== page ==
Charting Our Progress…

From the President

David Rumsey

In my last column, I made the analogy that running ATA is like steering a very large ship. We are fortunate to be charting a new course forward, with an energetic and enthusiastic crew. I’m pleased to report that we have already been making progress.

At the Board of Directors meeting in Miami last November, one of the first orders of business was to create ataTalk, a listserve where members can discuss ATA policies and activities among themselves. The benefit of this type of forum is that we can bring all of the ideas and opinions into a single location where they can be shared and heard. It allows those of us at the helm to survey the seas and plot a course forward. It allows other listserves, such as the popular Business Practices listserve, to focus on their core mission to provide practical advice and share experiences. You can join the conversation here.

Another key component in helping us map the waters around us is the newly released ATA Translation and Interpreting Services Survey Report. The last ATA compensation survey was completed in 2007. The survey, conducted in conjunction with the survey professionals at Industry Insights and some experienced key volunteers, provides a detailed look at the compensation for translators, interpreters, and company owners, including pricing information by language, the number of hours worked, and the use of language technology. Both members and non-members can access the easy-to-read Executive Summary for free, but only ATA members receive the full 40-page report for free. Information like this can be helpful when we plan member benefits and determine other financial planning.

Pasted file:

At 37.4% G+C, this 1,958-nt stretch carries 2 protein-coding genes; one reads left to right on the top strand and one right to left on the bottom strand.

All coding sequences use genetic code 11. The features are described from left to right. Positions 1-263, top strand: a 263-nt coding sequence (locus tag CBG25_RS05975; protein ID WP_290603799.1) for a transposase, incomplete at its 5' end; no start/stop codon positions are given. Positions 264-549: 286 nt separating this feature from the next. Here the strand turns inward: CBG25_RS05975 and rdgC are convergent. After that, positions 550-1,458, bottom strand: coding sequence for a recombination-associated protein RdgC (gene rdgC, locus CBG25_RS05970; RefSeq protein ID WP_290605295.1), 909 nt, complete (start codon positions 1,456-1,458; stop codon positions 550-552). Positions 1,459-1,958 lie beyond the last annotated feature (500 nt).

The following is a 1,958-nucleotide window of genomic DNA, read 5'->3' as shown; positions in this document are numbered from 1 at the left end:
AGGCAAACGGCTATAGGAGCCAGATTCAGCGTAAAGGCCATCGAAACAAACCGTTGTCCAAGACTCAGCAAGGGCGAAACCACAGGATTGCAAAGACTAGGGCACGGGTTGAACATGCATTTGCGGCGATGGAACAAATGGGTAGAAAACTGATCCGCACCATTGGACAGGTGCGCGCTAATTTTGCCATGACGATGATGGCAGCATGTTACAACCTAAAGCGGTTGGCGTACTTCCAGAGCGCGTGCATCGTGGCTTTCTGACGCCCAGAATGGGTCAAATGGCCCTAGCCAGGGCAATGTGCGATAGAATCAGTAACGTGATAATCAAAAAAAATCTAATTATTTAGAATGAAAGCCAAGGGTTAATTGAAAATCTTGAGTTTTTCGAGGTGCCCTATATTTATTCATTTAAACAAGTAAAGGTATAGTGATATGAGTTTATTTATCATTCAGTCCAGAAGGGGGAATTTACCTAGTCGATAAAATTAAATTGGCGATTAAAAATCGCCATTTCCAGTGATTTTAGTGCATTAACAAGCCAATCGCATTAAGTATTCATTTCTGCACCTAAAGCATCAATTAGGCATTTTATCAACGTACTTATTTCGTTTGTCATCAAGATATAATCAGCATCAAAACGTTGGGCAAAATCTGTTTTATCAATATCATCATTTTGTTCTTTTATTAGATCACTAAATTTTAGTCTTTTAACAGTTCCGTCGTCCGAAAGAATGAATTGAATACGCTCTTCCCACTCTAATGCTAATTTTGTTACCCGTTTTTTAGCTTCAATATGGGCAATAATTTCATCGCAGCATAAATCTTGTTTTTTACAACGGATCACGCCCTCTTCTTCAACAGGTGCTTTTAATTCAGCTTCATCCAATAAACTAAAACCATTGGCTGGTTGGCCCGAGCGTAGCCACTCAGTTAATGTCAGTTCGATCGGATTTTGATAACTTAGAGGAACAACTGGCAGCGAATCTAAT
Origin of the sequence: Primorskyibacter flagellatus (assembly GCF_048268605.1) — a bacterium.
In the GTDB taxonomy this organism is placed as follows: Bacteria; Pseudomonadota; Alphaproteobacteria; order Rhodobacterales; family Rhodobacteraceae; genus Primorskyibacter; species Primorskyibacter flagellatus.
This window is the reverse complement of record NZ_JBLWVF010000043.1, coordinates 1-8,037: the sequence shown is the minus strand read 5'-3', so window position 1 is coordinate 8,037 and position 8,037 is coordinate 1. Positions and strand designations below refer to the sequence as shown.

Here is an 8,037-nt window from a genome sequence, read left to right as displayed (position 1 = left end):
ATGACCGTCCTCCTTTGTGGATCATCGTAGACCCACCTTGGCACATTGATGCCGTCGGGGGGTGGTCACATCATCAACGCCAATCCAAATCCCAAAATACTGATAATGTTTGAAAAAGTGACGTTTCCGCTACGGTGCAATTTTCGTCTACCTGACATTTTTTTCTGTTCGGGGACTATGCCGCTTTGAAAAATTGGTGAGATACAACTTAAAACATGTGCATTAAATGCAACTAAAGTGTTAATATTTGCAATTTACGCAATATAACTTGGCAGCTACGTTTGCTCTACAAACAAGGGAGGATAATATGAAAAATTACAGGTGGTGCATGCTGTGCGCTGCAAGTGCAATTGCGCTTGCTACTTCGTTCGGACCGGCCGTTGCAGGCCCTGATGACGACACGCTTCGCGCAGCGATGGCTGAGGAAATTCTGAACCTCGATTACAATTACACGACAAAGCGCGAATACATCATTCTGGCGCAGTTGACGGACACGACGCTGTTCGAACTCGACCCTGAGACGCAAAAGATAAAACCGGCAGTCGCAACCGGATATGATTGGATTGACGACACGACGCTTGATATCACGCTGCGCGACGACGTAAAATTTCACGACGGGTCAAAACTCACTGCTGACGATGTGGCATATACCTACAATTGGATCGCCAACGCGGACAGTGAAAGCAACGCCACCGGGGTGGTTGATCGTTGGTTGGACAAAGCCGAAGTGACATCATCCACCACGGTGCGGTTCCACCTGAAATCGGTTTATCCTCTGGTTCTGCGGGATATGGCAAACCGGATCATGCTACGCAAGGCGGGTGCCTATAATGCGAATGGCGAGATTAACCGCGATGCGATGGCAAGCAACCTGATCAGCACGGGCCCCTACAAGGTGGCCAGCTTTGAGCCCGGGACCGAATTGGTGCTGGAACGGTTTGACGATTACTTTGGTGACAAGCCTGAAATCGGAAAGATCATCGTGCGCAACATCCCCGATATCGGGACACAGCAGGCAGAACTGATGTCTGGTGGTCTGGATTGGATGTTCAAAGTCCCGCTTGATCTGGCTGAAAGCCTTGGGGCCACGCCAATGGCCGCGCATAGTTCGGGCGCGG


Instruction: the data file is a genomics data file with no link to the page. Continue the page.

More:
On a related note, during our recent meeting in Atlanta, the Board reviewed the Federal Trade Commission (FTC) Antitrust Compliance policy, formerly known as the ATA Policy on Rates, which dates back to the days when ATA fell under the watchful eyes of the FTC in 1990. ATA’s current legal counsel reviewed the policy, and although the level of precaution remains largely the same, the Board included a detailed commentary that helps explain when and how the policy should be applied. This will help to clarify the many myths and misunderstandings around the issues of antitrust law.

We are also seeing progress in ATA’s Public Relations Program. After replying to a host of various media inquiries, ATA’s Public Relations Committee is taking a more proactive approach by having articles placed through a professional PR firm. Instead of a “shotgun” approach and trying to get our name in a few general papers in passing, the firm is taking a “rifle” approach that focuses on placing articles in trade publications with targeted, receptive readers. (These are the folks who actually purchase translation and interpreting services.) This helps us provide more information with a greater impact. One of their best placements so far has been in Communication World Magazine, published by the International Association of Business Communicators, which includes writers in the fields of marketing, advertising, public relations, employee relations, and more. So, take a few minutes to read “Automation Doesn’t Solve Everything: 5 Things You Should Know about Machine Translation.”

It’s great to see all the progress being made by the Association as we plot our way forward. I’m hoping for smooth sailing and more sunny skies in the future. 

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